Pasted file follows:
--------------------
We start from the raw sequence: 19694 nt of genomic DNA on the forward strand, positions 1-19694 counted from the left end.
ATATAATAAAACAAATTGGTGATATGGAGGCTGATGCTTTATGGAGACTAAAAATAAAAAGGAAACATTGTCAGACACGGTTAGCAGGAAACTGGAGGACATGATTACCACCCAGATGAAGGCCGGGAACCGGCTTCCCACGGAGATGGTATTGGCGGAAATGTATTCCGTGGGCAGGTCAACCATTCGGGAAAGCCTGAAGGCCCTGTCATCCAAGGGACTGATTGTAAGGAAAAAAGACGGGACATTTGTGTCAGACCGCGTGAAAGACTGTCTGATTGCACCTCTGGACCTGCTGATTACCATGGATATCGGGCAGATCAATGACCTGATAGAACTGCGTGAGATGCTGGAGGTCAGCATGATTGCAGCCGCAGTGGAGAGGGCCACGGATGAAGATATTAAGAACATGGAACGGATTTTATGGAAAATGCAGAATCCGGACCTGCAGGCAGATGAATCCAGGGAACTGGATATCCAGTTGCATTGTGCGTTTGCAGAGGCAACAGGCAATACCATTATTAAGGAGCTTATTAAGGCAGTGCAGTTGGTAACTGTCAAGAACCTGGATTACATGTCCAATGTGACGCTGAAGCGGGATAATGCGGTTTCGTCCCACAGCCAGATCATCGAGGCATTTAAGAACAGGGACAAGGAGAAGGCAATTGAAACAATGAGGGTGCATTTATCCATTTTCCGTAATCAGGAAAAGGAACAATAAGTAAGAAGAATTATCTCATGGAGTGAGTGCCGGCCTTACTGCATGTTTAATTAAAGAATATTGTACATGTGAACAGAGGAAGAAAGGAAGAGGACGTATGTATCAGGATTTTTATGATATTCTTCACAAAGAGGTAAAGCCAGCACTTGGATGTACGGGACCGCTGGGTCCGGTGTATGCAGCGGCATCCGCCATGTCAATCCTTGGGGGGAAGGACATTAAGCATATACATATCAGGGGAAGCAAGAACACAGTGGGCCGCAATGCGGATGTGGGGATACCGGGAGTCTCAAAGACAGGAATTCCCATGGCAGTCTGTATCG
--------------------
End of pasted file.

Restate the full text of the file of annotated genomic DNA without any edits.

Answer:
We start from the raw sequence: 19694 nt of genomic DNA on the forward strand, positions 1-19694 counted from the left end.
ATATAATAAAACAAATTGGTGATATGGAGGCTGATGCTTTATGGAGACTAAAAATAAAAAGGAAACATTGTCAGACACGGTTAGCAGGAAACTGGAGGACATGATTACCACCCAGATGAAGGCCGGGAACCGGCTTCCCACGGAGATGGTATTGGCGGAAATGTATTCCGTGGGCAGGTCAACCATTCGGGAAAGCCTGAAGGCCCTGTCATCCAAGGGACTGATTGTAAGGAAAAAAGACGGGACATTTGTGTCAGACCGCGTGAAAGACTGTCTGATTGCACCTCTGGACCTGCTGATTACCATGGATATCGGGCAGATCAATGACCTGATAGAACTGCGTGAGATGCTGGAGGTCAGCATGATTGCAGCCGCAGTGGAGAGGGCCACGGATGAAGATATTAAGAACATGGAACGGATTTTATGGAAAATGCAGAATCCGGACCTGCAGGCAGATGAATCCAGGGAACTGGATATCCAGTTGCATTGTGCGTTTGCAGAGGCAACAGGCAATACCATTATTAAGGAGCTTATTAAGGCAGTGCAGTTGGTAACTGTCAAGAACCTGGATTACATGTCCAATGTGACGCTGAAGCGGGATAATGCGGTTTCGTCCCACAGCCAGATCATCGAGGCATTTAAGAACAGGGACAAGGAGAAGGCAATTGAAACAATGAGGGTGCATTTATCCATTTTCCGTAATCAGGAAAAGGAACAATAAGTAAGAAGAATTATCTCATGGAGTGAGTGCCGGCCTTACTGCATGTTTAATTAAAGAATATTGTACATGTGAACAGAGGAAGAAAGGAAGAGGACGTATGTATCAGGATTTTTATGATATTCTTCACAAAGAGGTAAAGCCAGCACTTGGATGTACGGGACCGCTGGGTCCGGTGTATGCAGCGGCATCCGCCATGTCAATCCTTGGGGGGAAGGACATTAAGCATATACATATCAGGGGAAGCAAGAACACAGTGGGCCGCAATGCGGATGTGGGGATACCGGGAGTCTCAAAGACAGGAATTCCCATGGCAGTCTGTATCG